Charoen Pokphand in Healthy Profit

INDONESIA - Charoen Pokphand, Indonesia's largest animal feed and processed chicken manufacturer, forecasts net profits to more than double this year as the result of higher sales and strong selling prices.
calendar icon 18 September 2008
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Charoen Pokphand Indonesia (CPI) vice-president director, Thomas Effendy, said on 17 September that the company was upbeat that it would book 450 billion rupiahs (IDR; US$47.52 million) in net profits this year, up from IDR187 billion last year, reports The Jakarta Post.

"We are optimistic we will make this profit this year although our margin in the first semester was lower than in the same period last year," he said.

The Indonesian unit of Thailand giant Charoen Pokphand Foods may post a 38 per cent jump in sales this year to more than IDR12 trillion from IDR8.7 trillion last year.

Mr Effendy said the company had already secured IDR6.2 trillion in sales during the first half of the year. Its net profit soared to more than double to IDR209 billion from IDR95 billion in the corresponding period last year.

He added that another factor that would boost CPI net profits was the higher prices for animal feed and for day-old chicks this year, as well as cost efficiency.

He said the company sold animal feed for IDR2,900 per kilo last year and IDR3,900 per kilo as of June this year.

"A day-old chick now sells for over IDR3,000, compared to less than IDR3,000 last year," he said.

Despite lower margins in the first semester of this year, the company had seen absolute growth in the amount of products sold.

"We sold two million tons of animal feed last year. We are estimating 2.3 million to 2.4 million tons for this year as our new plant in Makassar just started operations on 8 August," he said.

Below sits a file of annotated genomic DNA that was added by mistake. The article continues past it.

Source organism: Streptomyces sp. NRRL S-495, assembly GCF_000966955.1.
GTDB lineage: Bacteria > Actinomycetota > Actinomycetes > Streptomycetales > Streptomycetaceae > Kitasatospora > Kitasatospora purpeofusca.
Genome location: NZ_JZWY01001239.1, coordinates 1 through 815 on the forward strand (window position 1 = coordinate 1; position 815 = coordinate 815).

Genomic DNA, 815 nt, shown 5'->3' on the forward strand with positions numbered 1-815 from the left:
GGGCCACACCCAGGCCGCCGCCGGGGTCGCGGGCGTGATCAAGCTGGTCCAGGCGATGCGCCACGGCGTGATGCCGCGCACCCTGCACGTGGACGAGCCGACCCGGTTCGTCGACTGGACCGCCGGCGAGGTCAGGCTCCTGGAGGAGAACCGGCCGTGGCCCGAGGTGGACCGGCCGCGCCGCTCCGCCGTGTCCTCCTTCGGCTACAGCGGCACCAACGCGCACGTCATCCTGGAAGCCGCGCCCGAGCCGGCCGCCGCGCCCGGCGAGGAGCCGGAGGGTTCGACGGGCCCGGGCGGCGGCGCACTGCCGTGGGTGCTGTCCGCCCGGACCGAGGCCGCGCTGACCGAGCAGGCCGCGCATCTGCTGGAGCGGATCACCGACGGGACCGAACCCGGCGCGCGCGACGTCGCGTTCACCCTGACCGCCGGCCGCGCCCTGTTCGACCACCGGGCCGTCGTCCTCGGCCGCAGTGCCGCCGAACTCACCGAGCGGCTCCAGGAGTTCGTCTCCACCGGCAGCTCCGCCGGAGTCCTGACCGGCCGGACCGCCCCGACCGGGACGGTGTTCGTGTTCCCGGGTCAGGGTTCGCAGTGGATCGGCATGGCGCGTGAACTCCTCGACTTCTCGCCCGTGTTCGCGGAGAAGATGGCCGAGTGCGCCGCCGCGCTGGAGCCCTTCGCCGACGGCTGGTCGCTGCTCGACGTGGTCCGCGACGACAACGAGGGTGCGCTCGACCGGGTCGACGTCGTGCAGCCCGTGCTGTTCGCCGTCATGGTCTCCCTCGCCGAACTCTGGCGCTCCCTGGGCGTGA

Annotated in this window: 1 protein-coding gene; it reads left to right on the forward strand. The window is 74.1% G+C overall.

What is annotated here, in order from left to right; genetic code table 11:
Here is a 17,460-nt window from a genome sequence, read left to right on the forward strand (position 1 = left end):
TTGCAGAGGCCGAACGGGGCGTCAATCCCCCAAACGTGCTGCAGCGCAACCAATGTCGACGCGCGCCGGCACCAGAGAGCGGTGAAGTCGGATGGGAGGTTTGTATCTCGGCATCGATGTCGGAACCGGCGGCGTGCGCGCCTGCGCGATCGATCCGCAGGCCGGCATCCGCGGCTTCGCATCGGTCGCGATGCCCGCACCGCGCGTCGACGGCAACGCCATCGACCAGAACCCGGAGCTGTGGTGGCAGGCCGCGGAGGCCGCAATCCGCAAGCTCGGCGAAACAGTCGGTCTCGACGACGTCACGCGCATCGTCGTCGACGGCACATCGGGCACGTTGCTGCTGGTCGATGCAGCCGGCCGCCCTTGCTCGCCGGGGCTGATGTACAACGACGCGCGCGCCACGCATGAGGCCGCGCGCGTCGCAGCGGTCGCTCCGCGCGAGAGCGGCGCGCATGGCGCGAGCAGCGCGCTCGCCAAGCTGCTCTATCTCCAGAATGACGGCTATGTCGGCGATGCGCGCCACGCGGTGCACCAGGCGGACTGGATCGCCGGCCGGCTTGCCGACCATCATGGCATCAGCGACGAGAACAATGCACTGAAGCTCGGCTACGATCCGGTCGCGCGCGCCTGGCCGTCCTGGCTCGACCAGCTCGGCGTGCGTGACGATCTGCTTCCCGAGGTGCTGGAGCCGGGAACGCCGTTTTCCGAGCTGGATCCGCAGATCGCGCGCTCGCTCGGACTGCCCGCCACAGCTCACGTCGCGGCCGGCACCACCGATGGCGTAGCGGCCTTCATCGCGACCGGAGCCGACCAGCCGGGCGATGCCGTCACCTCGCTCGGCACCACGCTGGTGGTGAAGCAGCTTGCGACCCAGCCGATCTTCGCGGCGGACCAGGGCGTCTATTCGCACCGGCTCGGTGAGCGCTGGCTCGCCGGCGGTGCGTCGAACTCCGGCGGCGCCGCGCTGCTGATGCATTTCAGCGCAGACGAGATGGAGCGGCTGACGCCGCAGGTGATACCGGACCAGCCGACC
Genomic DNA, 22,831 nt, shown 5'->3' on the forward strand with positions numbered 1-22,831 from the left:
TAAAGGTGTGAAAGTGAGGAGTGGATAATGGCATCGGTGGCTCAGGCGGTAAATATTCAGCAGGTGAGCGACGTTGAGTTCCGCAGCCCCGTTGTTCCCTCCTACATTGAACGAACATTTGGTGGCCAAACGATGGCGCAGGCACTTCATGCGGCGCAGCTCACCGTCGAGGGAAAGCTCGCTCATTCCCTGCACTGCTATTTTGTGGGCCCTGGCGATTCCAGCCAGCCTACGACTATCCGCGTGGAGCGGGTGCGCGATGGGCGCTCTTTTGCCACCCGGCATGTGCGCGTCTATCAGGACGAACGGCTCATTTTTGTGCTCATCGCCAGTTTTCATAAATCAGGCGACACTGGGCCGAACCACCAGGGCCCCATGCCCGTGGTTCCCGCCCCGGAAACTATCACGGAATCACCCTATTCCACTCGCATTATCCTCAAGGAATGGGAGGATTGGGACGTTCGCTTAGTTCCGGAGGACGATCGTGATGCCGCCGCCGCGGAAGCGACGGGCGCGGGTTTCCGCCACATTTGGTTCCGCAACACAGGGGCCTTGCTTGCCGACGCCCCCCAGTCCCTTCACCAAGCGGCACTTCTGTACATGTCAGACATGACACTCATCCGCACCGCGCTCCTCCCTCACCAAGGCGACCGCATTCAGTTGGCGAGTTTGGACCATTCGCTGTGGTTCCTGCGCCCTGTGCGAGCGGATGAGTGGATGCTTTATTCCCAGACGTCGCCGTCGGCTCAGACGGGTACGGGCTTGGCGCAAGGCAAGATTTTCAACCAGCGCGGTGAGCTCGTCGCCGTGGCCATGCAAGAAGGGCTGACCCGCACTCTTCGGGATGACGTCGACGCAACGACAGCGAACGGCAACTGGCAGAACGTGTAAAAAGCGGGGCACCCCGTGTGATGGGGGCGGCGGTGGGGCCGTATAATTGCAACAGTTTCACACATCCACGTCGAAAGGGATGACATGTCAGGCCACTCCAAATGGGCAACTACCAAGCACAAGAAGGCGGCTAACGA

The new plant is one of the two new plants CPI began to operate this year, besides the one in Lampung.

In total, the giant owns seven animal feed plants with a total production capacity of 4 million tons.

Besides those in Lampung and Makassar, the remaining plants are in Medan, Balaraja and Semarang with two in East Java.

With the two additional plants, CPI aims to increase day-old chick production by 20 per cent to 576 million chicks and processed chicken output by 50 per cent to 42,000 tons this year, according to Mr Effendy.

In 2007, the company bred 480 million chicks and produced 28,000 tons of processed chicken.

Mr Effendy also said the company's net profit could be boosted even further, given the fact that the country's per-capita consumption of chicken meat stood at only 5-6kg annually - much lower than the 30kg in neighbouring Malaysia and 8.5-9.0kg in the Philippines.

In response to a draft bill on animal husbandry and animal health that prohibits a company to monopolize the upstream and downstream farming industry, Mr Effendy believes there is currently no unfair competition in the sector.

He argued it would be more efficient for a company to set up an integrated poultry farming system, from upstream to downstream, as applied in developed countries.

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